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Novak Djokovic wins 77 per cent of his first-serve points against Jan-Lennard Struff on Monday.

Djokovic: 'I Pray To Have Serving Days Like I Had Today'

World No. 2 struck 14 aces in his first-round win

Seven-time Australian Open champion Novak Djokovic battled through a tough four-set test against big-serving German Jan-Lennard Struff on Monday in Melbourne. But while his win was unsurprising, what perhaps wasn’t predictable was that the Serbian would hit more aces, 14-13.

“Goran’s influencing me a little bit,” Djokovic said of one of his coaches, Goran Ivanisevic, one of only four players to hit 10,000 aces. “Of course we talked about [my] serve a lot and some other parts of my game where I can improve and maybe get some more free points if possible. I think throughout my career, my serve was maybe a little bit underestimated because of the quality of the return and baseline play. But the serve has actually given me quite a lot of free points in important matches and big tournaments throughout my career.”

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In 2019, Djokovic finished the season fourth on the ATP Tour in second-serve points won (57%), and 12th on Tour behind his first delivery (75.9%). It’s just two years ago that the 16-time major winner was struggling with an elbow injury, leading him to temporarily change his service mechanics. But as Djokovic showed against Struff, it’s a potent weapon.

“In the past year, year and a half, I feel great serving,” Djokovic said. “Obviously I pray to have serving days like I had today all the time. It’s not possible. But I know I can back up my serve with good game from the back of the court.”

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Djokovic had not lost a set in his Australian Open opener since 2006, when he lost in the first round against Paul Goldstein. But historically, battling through tough openers has proven anything but detrimental for the Serbian. The past three occasions on which Djokovic has lost at least one set in the first round of a major — which goes back to the 2010 US Open — he has gone on to make the final or win the title.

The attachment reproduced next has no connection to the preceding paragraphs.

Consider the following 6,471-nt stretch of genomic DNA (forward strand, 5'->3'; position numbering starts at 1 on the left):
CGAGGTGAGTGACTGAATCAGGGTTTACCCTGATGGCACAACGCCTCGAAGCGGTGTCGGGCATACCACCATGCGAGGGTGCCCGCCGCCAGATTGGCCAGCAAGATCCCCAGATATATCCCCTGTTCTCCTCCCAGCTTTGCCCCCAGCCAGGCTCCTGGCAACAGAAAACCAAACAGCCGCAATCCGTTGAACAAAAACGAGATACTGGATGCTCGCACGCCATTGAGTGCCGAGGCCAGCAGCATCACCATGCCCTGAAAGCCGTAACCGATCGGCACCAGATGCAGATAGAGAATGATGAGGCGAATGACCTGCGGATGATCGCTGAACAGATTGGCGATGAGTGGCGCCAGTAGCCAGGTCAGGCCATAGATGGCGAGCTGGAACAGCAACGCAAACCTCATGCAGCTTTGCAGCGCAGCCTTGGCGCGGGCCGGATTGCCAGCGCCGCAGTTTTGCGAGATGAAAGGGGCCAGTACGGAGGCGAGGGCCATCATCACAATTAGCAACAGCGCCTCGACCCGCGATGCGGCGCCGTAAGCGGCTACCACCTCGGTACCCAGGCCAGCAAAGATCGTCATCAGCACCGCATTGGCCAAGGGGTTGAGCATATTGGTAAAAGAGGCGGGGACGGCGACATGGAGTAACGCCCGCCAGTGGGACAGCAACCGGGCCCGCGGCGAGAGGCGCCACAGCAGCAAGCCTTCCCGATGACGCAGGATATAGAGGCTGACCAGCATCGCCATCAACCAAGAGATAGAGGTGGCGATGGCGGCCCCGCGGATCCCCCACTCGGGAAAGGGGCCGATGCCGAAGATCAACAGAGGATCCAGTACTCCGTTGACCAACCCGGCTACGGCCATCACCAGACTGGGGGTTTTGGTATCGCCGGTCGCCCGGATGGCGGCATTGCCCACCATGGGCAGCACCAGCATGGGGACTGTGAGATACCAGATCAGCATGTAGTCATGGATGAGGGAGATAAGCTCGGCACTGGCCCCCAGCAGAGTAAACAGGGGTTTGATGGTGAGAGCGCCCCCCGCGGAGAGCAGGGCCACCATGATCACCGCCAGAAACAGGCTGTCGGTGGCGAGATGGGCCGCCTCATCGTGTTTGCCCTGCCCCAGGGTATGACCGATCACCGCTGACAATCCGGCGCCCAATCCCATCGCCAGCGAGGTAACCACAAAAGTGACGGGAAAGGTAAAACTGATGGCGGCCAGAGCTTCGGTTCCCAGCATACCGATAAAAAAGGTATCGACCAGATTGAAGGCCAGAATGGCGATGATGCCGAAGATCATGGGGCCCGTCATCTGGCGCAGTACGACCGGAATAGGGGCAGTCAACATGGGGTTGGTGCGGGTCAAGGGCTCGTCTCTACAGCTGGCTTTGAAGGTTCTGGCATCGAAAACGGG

“I actually like tough first rounds, in Grand Slams particularly. Historically I’ve had lots of success in Grand Slams where I had tough opponents in the first round because it gets me going from the beginning. I have to be alert, I have to be at a high level, and I think I was,” Djokovic said. “Of course you can always play better and I expect myself to be better as the tournament progresses, but it was a good matchup and I’m glad how I overcame the challenge.”

After his two-hour, 16-minute victory, Djokovic said on court that he refuses to take anything for granted, even a first-round win. As much as he has won at the highest levels of the sport, the 32-year-old appreciates the stage he gets to compete on.

“I think I always try to remind myself to be humble, to be grateful for the life that I have, the possibility to play tennis, the sport that I love. Of course it’s going to sound like a cliché when after playing so many [years on] Tour people think, ‘Well, it’s normal, he’s there, he plays at a high level. Yet again it’s another match won at centre court,’” Djokovic said. “But I try to remind myself a lot and be present and really consider the fact that not too many players experience what I experience in my career... one of my wishes is to try to enjoy [it] as much as I can. It’s easier said than done because there’s a lot of pressure, there’s a lot of expectations and of course I want to win every single match that I’m on the court playing against anybody. But I’m not the only one, I know that.

“The formula of happiness and success is finding the optimal balance between bringing the right intensity and concentration, but at the same time enjoying the moment because in the end of the day, that’s all we’ve got, that moment.”

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Djokovic is now 7-0 in singles this season, after winning all six of his singles matches at the inaugural ATP Cup, where he led Serbia to the title. The World No. 2 poured everything he had into the 24-country event, but he has had no issue with that in Melbourne.

“Not at all. I don’t feel it to be honest. I was exhausted right after, but I had seven days to recover and I kept my training sessions nice and short and intense, did what I needed to do to maintain the level and I’m pleased,” Djokovic said. “I’m pleased with the way I played, I’m pleased with the way I feel. The great thing about Grand Slams is that you always have a day off in between matches, and it’s not the first time I’m in this situation, so I’m looking forward to the next challenge.”

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